Leading Article: The ghost at the feast

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A cornucopia awaits us. Yesterday Virginia Bottomley, the new Heritage Secretary, allowed a tempting glimpse of the feast of television, radio and interactive services that digital technology will invite us all to. Her Green Paper on the regulation and launch of the new digital world speaks of no fewer than 18 new terrestrial TV channels and 42 new radio channels. These 18 channels will be organised into six terrestrial "multiplexes" which will be operated by providers. The channels can consist of up to one tenth "additional" services, such as interactive shopping, information or computer games. All we have to do is buy the new technology and enjoy.

Except that there is a ghost at this feast, one which has the long-term capacity to make us all choke on our meals. The problem is that the vast majority of new services that the public will be offered will not be "free- to-air". The digital revolution will be based on funding through either subscription or "pay-per-view".

Such arrangements require one more piece of equipment - a black box, which encrypts the scrambled signals of subscription and pay channels. This black box would be the "gateway" to the information and entertainment superhighway.

But who should provide the black box? Mrs Bottomley's paper allows that it would be absurd if all the providers were to set about building their own, incompatible gateways. "It may well be more practical", it says, "for a number of broadcasters to make use of a single system." It sure would - the whole enterprise is fraught with risk. It's fine if you invest a lot of money and end up with the industry standard (as VHS of Japan did over VCRs), but it can kill you if you're the one who hitches up to Betamax.

Enter Rupert Murdoch. If the Department of National Heritage is not interested in promoting a national standard gateway, Mr Murdoch may be able to help out. Sky already uses a box - one in which it has invested a lot of money. And it is hard to see this or a new version of it not becoming the industry standard - everybody may end up having to use the Sky gateway.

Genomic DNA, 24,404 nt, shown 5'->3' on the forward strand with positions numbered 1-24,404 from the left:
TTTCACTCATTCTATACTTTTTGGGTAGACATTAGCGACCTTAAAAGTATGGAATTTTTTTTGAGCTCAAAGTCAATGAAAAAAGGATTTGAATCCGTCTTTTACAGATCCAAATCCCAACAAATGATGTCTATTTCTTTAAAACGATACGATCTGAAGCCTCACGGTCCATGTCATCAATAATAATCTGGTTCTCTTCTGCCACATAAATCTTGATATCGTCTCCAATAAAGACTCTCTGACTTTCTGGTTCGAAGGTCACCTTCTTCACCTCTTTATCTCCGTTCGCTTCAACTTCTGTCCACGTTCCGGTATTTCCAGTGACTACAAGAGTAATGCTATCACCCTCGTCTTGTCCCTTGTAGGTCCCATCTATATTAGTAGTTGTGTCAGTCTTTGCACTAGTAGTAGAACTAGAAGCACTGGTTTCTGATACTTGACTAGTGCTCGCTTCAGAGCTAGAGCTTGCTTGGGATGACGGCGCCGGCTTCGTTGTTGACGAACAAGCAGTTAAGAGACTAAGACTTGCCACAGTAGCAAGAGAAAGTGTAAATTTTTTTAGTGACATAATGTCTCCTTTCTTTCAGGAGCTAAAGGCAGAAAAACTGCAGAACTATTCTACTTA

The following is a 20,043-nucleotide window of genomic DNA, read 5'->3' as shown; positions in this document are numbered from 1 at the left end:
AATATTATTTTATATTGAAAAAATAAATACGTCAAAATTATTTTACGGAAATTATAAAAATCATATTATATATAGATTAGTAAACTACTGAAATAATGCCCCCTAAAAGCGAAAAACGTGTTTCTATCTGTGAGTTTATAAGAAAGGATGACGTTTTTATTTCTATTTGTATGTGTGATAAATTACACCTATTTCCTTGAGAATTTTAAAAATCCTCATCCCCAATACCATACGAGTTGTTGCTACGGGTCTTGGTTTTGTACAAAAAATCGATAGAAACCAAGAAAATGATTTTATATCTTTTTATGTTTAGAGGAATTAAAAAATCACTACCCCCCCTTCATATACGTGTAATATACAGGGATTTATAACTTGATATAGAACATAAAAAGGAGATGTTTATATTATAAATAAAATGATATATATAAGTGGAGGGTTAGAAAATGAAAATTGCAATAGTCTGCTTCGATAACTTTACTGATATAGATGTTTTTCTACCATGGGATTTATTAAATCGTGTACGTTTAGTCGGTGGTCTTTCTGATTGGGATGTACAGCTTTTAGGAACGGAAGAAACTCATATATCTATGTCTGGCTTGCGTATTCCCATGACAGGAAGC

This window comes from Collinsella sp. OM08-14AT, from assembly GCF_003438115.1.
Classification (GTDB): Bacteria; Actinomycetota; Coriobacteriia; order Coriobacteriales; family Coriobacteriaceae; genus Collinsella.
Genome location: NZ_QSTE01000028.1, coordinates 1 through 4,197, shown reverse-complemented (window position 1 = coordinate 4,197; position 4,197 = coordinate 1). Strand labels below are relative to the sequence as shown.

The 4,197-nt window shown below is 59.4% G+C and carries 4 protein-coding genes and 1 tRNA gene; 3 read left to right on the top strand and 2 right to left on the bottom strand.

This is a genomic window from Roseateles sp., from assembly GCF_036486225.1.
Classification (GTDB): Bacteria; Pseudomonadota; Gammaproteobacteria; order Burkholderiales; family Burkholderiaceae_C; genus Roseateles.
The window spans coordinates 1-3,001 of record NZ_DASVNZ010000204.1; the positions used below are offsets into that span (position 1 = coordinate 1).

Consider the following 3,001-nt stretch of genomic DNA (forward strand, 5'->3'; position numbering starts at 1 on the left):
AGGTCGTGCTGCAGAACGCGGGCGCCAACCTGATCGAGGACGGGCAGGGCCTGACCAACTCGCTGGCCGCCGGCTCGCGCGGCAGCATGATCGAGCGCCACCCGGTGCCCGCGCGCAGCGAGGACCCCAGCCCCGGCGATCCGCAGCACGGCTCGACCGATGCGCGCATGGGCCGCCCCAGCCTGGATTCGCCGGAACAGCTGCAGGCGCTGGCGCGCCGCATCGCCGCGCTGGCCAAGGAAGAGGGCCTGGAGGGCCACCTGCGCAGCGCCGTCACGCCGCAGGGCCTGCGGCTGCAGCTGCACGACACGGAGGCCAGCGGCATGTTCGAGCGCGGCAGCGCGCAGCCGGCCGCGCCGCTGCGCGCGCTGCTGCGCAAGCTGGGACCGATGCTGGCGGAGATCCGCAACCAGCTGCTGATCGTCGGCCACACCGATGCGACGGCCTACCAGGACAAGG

This is a problem. Diversity of editorial content, of ownership and of access to the market are needed to guarantee the best long-term service to the public - and the greatest health of a democracy, dependent upon the flow of information. Domination by one commercial operation could threaten this diversity.

Oh I know, says Mrs Bottomley, but in our paper we specifically state that any provider of such management systems must not discriminate in favour of or against any multiplex provider or broadcaster. And they cannot unreasonably refuse services either. Oftel, the telecommunications regulator, will ensure that all is well. So there will be no domination.

But we have been here before, Virginia. Murdoch trounced the Monopolies Commission over the Times, Today and BSB. He saw off regulation over Sky. His companies have used every cross-promotional trick in the book to lever each other's commercial position. For Mr M, competition is not something to be welcomed, but defeated.

So trust is not enough. If there is not to be a specified industry standard gateway, then the regulatory regime over the gatekeepers needs to be absolutely watertight.

It should specify a published rate card and the separate tendering of different services, rather than their bundling together. Should a black box monopoly be achieved, it must specify that Oftel fix prices too. It is the least that should be done.

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